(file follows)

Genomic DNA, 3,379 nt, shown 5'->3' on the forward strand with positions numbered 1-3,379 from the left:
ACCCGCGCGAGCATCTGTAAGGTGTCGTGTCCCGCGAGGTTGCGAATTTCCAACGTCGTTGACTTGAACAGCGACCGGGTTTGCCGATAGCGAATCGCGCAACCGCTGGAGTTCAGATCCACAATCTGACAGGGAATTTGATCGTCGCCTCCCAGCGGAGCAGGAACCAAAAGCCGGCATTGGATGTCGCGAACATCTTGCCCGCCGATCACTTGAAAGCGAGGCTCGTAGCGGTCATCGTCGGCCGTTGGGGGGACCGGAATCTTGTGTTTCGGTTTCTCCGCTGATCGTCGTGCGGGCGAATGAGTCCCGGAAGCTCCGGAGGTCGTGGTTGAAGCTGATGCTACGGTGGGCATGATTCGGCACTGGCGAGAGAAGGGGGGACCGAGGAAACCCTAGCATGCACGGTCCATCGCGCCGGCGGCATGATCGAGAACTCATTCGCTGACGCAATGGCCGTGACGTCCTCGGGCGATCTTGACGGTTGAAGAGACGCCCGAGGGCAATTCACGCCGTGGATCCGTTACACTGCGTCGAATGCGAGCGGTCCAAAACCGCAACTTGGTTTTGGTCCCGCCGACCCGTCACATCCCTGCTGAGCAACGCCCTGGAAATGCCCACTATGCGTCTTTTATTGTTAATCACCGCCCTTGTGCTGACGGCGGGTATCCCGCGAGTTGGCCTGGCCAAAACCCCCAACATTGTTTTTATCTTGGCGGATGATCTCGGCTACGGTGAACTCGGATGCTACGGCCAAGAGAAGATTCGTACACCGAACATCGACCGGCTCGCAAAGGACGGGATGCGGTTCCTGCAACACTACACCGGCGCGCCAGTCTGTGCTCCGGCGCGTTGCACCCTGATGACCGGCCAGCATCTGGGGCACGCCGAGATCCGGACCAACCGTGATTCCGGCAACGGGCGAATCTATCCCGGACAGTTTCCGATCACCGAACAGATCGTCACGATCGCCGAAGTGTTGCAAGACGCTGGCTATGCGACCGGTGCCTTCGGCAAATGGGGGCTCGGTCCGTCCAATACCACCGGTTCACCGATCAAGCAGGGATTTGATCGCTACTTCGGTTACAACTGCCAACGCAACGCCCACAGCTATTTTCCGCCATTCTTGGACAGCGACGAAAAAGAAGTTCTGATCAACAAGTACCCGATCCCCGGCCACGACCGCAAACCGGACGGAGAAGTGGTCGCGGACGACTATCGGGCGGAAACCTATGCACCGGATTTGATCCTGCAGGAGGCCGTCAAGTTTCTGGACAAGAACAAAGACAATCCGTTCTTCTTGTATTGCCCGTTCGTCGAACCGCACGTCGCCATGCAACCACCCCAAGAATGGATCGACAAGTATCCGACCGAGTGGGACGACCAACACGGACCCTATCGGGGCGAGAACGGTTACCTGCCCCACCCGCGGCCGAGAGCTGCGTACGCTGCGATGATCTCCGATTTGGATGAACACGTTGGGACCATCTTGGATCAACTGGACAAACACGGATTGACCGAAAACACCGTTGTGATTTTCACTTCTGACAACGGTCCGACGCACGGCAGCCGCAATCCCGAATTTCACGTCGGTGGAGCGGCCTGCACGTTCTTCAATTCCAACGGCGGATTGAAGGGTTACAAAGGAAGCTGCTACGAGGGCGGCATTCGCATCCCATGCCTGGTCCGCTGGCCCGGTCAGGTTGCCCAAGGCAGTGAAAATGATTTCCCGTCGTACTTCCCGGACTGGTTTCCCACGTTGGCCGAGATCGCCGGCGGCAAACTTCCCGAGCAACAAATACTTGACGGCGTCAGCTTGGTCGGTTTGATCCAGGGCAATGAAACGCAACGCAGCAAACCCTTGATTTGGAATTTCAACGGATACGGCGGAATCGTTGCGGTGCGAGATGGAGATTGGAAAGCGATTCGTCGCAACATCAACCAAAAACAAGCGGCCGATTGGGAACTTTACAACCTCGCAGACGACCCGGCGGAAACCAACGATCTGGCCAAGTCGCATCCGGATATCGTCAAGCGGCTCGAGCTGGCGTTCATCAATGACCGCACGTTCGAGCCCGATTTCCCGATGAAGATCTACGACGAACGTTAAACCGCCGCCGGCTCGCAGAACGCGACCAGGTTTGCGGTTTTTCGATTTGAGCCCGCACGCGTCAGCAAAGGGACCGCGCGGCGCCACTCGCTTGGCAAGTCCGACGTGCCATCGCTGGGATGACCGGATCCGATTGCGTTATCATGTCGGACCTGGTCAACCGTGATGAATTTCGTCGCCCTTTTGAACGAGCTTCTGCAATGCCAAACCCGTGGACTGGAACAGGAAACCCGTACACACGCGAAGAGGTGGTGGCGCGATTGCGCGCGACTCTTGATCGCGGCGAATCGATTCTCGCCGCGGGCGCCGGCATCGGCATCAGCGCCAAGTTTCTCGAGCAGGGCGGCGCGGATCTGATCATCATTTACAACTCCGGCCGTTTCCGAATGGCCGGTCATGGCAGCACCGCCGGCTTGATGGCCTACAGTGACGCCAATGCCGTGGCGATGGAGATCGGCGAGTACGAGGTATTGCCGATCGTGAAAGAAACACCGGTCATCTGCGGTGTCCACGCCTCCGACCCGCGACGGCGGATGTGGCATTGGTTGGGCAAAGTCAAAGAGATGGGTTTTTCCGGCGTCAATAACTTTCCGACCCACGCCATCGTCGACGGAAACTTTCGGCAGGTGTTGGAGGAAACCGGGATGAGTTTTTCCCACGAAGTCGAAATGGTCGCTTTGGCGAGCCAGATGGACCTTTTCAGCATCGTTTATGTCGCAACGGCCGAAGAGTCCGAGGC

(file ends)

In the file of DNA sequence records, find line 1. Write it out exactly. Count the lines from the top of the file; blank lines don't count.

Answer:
Genomic DNA, 3,379 nt, shown 5'->3' on the forward strand with positions numbered 1-3,379 from the left: